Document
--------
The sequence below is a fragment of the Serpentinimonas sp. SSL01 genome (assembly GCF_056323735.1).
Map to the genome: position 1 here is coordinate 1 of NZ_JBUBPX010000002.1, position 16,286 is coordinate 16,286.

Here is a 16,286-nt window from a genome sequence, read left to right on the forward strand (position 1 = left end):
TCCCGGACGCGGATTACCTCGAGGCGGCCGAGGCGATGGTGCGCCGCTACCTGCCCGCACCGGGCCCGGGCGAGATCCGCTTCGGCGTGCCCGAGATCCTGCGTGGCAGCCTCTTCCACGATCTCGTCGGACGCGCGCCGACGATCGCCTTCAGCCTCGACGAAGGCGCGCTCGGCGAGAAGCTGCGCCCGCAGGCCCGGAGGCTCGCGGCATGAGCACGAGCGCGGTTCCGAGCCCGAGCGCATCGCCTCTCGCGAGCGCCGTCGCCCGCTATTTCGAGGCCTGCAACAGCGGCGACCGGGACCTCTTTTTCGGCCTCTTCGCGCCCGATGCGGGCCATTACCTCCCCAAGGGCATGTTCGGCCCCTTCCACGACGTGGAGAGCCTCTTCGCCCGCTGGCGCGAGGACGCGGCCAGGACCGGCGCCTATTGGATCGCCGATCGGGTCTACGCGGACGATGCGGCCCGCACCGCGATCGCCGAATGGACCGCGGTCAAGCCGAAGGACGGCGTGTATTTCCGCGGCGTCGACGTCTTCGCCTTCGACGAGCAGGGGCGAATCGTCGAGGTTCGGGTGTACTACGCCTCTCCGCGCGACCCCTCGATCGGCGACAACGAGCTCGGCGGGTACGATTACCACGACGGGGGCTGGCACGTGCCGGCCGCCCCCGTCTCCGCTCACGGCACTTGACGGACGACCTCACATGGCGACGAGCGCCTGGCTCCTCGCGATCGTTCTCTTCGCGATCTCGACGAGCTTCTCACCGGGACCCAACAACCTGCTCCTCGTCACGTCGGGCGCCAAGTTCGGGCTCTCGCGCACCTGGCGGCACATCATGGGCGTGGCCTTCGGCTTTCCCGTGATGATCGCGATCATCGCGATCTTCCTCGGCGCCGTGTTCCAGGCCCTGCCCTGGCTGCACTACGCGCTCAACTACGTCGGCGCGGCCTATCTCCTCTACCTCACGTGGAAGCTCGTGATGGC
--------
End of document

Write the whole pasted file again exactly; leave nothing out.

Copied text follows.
The sequence below is a fragment of the Serpentinimonas sp. SSL01 genome (assembly GCF_056323735.1).
Map to the genome: position 1 here is coordinate 1 of NZ_JBUBPX010000002.1, position 16,286 is coordinate 16,286.

Here is a 16,286-nt window from a genome sequence, read left to right on the forward strand (position 1 = left end):
TCCCGGACGCGGATTACCTCGAGGCGGCCGAGGCGATGGTGCGCCGCTACCTGCCCGCACCGGGCCCGGGCGAGATCCGCTTCGGCGTGCCCGAGATCCTGCGTGGCAGCCTCTTCCACGATCTCGTCGGACGCGCGCCGACGATCGCCTTCAGCCTCGACGAAGGCGCGCTCGGCGAGAAGCTGCGCCCGCAGGCCCGGAGGCTCGCGGCATGAGCACGAGCGCGGTTCCGAGCCCGAGCGCATCGCCTCTCGCGAGCGCCGTCGCCCGCTATTTCGAGGCCTGCAACAGCGGCGACCGGGACCTCTTTTTCGGCCTCTTCGCGCCCGATGCGGGCCATTACCTCCCCAAGGGCATGTTCGGCCCCTTCCACGACGTGGAGAGCCTCTTCGCCCGCTGGCGCGAGGACGCGGCCAGGACCGGCGCCTATTGGATCGCCGATCGGGTCTACGCGGACGATGCGGCCCGCACCGCGATCGCCGAATGGACCGCGGTCAAGCCGAAGGACGGCGTGTATTTCCGCGGCGTCGACGTCTTCGCCTTCGACGAGCAGGGGCGAATCGTCGAGGTTCGGGTGTACTACGCCTCTCCGCGCGACCCCTCGATCGGCGACAACGAGCTCGGCGGGTACGATTACCACGACGGGGGCTGGCACGTGCCGGCCGCCCCCGTCTCCGCTCACGGCACTTGACGGACGACCTCACATGGCGACGAGCGCCTGGCTCCTCGCGATCGTTCTCTTCGCGATCTCGACGAGCTTCTCACCGGGACCCAACAACCTGCTCCTCGTCACGTCGGGCGCCAAGTTCGGGCTCTCGCGCACCTGGCGGCACATCATGGGCGTGGCCTTCGGCTTTCCCGTGATGATCGCGATCATCGCGATCTTCCTCGGCGCCGTGTTCCAGGCCCTGCCCTGGCTGCACTACGCGCTCAACTACGTCGGCGCGGCCTATCTCCTCTACCTCACGTGGAAGCTCGTGATGGC